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Art and Climate Change (AHV2017)

StaffProfessor Gabriella Giannachi - Convenor
Credit Value15
ECTS Value7.5
NQF Level5
Duration of Module Term 1: 11 weeks;

Module aims

In this module you will examine how artists have documented, represented, responded to and communicated climate change in their art. To do this, you will look into theories regarding terms as nature, land, ice, flooding, global warming, ecology, environment, weather, climate, protest, adaptation and prevention.

Through a combination of in-class discussion, readings, presentations, and lectures, as well as first-hand engagement with artworks and documentations, you will develop critical knowledge of different ways of engaging with how climate change is represented in art and gain an understanding of this important and emergent interdisciplinary field.

Viewings and associated readings will exercise your ability to engage in sophisticated analyses and enable you to think about how ideas and concepts relate to and are framed by material practices.

ILO: Module-specific skills

  • 1. Critically evaluate visual artifacts, practices, concepts and debates pertaining to the representation of climate change in art.
  • 2. Identify the ways in which artists have played a crucial role in working with scientists to communicate climate change.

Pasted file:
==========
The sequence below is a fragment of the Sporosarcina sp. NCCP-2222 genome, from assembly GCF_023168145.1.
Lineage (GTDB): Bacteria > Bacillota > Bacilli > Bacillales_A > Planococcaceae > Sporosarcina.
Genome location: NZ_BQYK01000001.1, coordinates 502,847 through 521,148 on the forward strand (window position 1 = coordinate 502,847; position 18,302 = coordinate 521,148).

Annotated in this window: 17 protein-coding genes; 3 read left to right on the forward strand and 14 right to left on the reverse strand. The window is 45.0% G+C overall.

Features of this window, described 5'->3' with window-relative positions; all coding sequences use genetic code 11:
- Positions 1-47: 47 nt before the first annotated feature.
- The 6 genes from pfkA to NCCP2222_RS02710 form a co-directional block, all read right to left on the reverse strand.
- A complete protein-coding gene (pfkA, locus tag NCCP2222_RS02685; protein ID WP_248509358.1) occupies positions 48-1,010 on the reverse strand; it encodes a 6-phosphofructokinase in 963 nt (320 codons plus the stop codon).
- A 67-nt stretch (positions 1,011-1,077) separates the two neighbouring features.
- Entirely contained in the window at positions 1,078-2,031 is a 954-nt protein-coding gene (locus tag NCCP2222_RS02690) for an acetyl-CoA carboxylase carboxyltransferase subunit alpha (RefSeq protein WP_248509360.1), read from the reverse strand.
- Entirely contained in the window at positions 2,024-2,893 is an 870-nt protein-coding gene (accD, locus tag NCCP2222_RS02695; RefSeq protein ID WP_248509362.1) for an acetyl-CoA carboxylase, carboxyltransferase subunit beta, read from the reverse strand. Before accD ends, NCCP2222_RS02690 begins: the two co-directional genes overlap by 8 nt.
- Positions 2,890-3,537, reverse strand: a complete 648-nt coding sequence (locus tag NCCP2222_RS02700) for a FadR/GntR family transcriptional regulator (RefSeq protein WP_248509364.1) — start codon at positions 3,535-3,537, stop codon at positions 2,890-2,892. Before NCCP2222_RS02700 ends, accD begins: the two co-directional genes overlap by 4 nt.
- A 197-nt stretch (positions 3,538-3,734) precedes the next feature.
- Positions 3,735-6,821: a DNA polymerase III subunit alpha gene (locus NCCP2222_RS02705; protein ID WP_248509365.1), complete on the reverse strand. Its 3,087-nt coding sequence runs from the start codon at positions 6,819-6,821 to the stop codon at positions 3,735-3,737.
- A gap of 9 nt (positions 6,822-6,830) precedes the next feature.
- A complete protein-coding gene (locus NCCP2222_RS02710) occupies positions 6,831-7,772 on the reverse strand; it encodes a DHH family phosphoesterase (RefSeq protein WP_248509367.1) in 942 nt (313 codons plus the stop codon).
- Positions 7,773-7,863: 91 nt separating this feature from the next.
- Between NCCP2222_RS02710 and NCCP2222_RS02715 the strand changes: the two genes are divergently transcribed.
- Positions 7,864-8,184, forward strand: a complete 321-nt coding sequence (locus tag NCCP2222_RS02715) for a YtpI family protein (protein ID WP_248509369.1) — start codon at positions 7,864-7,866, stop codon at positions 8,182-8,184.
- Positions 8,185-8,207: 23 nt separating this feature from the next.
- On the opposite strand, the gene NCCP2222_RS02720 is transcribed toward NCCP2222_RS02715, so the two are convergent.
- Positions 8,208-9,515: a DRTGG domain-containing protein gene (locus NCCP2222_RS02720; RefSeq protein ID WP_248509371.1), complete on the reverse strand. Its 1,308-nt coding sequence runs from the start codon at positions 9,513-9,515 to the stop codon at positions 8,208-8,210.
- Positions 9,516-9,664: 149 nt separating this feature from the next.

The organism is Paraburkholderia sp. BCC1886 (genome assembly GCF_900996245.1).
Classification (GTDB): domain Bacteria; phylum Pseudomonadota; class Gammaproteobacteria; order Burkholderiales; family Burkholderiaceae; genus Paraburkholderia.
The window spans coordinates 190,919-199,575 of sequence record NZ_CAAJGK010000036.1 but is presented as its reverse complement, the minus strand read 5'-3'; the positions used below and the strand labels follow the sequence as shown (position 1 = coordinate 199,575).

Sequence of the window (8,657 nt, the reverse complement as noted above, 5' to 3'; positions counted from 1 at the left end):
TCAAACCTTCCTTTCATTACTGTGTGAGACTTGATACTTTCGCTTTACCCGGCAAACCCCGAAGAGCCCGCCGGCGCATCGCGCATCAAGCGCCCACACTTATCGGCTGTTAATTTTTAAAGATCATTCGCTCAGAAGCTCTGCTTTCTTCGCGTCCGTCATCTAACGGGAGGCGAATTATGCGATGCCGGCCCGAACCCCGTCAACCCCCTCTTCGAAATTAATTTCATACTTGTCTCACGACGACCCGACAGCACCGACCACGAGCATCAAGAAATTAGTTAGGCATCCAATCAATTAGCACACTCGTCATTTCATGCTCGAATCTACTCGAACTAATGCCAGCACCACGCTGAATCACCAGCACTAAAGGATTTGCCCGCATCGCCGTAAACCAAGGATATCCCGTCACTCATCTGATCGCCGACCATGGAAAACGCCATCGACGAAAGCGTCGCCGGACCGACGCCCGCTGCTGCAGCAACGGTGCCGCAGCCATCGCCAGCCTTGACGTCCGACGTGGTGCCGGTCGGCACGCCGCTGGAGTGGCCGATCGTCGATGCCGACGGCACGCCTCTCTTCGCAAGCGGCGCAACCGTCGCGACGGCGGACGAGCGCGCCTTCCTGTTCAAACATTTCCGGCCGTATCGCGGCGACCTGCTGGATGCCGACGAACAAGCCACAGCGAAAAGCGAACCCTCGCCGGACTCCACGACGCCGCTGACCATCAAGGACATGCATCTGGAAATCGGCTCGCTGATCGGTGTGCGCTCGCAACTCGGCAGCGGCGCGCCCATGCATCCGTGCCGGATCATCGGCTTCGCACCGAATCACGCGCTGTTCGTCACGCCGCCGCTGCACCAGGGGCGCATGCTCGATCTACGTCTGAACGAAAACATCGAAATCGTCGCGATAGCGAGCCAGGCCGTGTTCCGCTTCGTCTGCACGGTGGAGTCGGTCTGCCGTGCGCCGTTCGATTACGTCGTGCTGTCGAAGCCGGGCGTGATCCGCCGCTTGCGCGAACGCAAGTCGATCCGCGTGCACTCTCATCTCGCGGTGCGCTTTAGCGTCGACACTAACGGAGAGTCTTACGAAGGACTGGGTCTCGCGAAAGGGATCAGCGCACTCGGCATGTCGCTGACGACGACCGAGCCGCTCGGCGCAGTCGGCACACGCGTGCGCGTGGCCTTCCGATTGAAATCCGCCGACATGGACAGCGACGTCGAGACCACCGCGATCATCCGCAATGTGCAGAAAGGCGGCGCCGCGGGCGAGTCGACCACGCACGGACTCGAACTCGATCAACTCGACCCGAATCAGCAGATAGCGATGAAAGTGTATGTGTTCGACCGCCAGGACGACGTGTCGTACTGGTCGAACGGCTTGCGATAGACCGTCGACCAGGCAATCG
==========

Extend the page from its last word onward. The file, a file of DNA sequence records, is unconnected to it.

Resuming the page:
ILO: Discipline-specific skills

  • 3. Demonstrate an ability to independently research, present and critically evaluate visual artefacts and practices to do with climate change in relation to the wider cultural, political and scientific contexts of their production and reception
  • 4. Demonstrate an ability to critically engage and analyse theoretical ideas and relate them convincingly to historical and contemporary art practices to do with climate change.

ILO: Personal and key skills

  • 5. Through essay writing, demonstrate a basic capacity to construct a coherent, substantiated argument, and a capacity to write clear and correct prose in relation to art practice.
  • 6. Through research for the essay, demonstrate basic proficiency in research and bibliographical skills, information retrieval, analysis and sharing.
  • 7. Demonstrate the ability to work collaboratively, orally, and/or in written form, towards the research and presentation of ideas within set time frames.

Syllabus plan

The module will consist of a series of lectures and seminars, structured thematically to address important themes and practices exploring how artists have engaged with climate change. Major themes addressed by the module will include:

  • Climate change
  • Ecological and environmental practice
  • Documenting, representing and communicating climate change
  • Preventing and Adapting to climate change

Further to the above:

Seminars will serve to analyse and discuss in detail particular core readings relative to the overall theme of the module.

Learning activities and teaching methods (given in hours of study time)

Scheduled Learning and Teaching ActivitiesGuided independent studyPlacement / study abroad